Writing

M'Aithair (My Father)

The brass flickers a reflected halo in seamless time with the slow sway of your shoulders as you play. (Trumpet players are like that, you tell me.) A-minor-seventh echoes through my bones as you drop into the bridge of "Walkin' After Midnight."

Later, you will crack a beer, lean back in your chair
And quiz us about the capitals of Mozambique, Ecuador, Mongolia, and Peru.
Five dollars to the winner.

These are the days I remember.

The Chevy's hood yawns open with flashing teeth of the grille and the orange tongue of big block 350 valve covers. You have eight hundred and forty ways of calling that truck a whore.

The heater core spews antifreeze across the lawn
Curse number eight hundred and forty-one.

This is a day I remember.

Windows smeared with Cocker Spaniel slobber glitter in the pink rays of the sun as it sets. You drop it into first and floor it; tires spin; the nose stands still while the back end comes around and around and around. We scream but later laugh about doing donuts by the river, our clothes dripping from an impromtu swim.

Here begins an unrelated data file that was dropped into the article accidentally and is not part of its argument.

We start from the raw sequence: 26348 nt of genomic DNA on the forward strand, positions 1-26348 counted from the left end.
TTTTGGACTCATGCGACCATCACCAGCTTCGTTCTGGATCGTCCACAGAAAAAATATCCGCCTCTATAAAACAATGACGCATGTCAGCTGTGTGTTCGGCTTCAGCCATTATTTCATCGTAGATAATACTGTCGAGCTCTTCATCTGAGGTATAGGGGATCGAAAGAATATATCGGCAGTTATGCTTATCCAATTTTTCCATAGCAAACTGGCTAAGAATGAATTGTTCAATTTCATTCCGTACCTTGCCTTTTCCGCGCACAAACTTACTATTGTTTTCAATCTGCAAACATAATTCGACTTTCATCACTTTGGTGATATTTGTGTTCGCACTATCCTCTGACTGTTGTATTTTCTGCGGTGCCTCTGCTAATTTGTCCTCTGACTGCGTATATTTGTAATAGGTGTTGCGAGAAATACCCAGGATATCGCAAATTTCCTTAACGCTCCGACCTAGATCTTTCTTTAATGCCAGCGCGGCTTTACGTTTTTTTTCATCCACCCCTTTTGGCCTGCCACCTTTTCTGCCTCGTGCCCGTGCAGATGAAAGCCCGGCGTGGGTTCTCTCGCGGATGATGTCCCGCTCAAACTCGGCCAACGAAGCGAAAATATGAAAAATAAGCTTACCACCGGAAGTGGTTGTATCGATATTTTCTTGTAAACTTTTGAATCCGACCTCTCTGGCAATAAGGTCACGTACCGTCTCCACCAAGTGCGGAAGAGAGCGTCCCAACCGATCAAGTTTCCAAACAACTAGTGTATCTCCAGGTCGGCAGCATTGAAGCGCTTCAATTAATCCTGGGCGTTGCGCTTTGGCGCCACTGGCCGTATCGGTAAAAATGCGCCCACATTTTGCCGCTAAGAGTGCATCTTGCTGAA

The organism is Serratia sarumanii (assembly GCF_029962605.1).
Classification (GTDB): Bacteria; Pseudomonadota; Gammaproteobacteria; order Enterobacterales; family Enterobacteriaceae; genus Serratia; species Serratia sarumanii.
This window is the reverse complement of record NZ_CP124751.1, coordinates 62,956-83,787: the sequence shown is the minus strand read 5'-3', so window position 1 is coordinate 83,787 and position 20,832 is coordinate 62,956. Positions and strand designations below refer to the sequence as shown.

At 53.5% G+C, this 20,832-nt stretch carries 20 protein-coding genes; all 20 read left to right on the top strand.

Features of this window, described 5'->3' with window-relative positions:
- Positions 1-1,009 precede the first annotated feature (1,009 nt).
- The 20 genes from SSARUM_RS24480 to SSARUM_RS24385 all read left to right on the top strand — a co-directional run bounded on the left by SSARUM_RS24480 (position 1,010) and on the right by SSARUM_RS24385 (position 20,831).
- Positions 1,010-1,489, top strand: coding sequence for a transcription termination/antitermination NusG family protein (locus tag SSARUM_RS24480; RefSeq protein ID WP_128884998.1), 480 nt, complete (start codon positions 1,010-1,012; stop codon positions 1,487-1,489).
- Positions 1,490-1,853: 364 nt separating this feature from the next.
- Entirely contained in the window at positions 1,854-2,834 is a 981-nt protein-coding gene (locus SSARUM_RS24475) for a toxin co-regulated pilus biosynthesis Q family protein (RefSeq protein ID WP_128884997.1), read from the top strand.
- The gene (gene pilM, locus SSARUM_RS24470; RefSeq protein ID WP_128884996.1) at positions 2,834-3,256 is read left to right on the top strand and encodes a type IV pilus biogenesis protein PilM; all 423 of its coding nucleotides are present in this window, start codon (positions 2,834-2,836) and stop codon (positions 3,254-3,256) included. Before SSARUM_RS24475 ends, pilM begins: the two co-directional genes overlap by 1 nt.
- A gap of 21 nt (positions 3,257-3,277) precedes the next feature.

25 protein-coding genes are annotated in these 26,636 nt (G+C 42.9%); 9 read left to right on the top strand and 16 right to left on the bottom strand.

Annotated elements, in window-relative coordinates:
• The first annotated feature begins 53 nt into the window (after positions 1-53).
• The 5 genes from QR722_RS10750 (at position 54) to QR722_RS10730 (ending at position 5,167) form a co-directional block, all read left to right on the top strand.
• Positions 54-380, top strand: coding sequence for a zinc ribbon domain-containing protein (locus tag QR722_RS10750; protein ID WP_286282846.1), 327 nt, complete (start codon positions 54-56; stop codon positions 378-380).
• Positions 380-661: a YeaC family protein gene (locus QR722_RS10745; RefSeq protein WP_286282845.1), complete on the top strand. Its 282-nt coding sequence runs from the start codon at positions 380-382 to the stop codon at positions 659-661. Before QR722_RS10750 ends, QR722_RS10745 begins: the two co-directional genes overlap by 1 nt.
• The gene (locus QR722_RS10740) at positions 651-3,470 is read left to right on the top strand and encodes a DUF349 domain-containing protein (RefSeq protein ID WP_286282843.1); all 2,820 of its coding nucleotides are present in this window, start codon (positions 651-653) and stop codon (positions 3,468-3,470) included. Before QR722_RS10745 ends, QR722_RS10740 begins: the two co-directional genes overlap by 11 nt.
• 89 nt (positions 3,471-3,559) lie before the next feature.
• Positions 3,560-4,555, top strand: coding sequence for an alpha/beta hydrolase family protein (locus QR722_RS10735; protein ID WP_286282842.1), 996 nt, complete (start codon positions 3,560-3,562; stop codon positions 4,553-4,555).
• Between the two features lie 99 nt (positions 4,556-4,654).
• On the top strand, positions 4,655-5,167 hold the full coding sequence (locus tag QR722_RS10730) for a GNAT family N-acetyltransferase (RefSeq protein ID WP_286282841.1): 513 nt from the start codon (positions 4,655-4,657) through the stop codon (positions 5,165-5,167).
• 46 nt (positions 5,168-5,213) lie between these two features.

Maternal dirty looks abound; we recount how we found
The kitten at the dump and how
You let us keep it even though you hate cats.

These were the days of laughter.

Gravel underfoot rings louder than ever the last time you came home from that job. Twenty-five years was too long to spend, too much... not enough, damn it! They never saw you storming across the yard, trying hard not to let us see the chinks in your armor.

Another Monday, another job Six years -- seven, is it, now? -- go by in a couple of minutes
After I have started to move on my own.

But I remember.

Seven years, seven days. (What's the difference, anyway?) You pick Pittsburgh and I say New Orleans and we try not to think about what this means or that means or what our lives would have come to if we added it up on a calculator (not so good at math -- it's in the genes).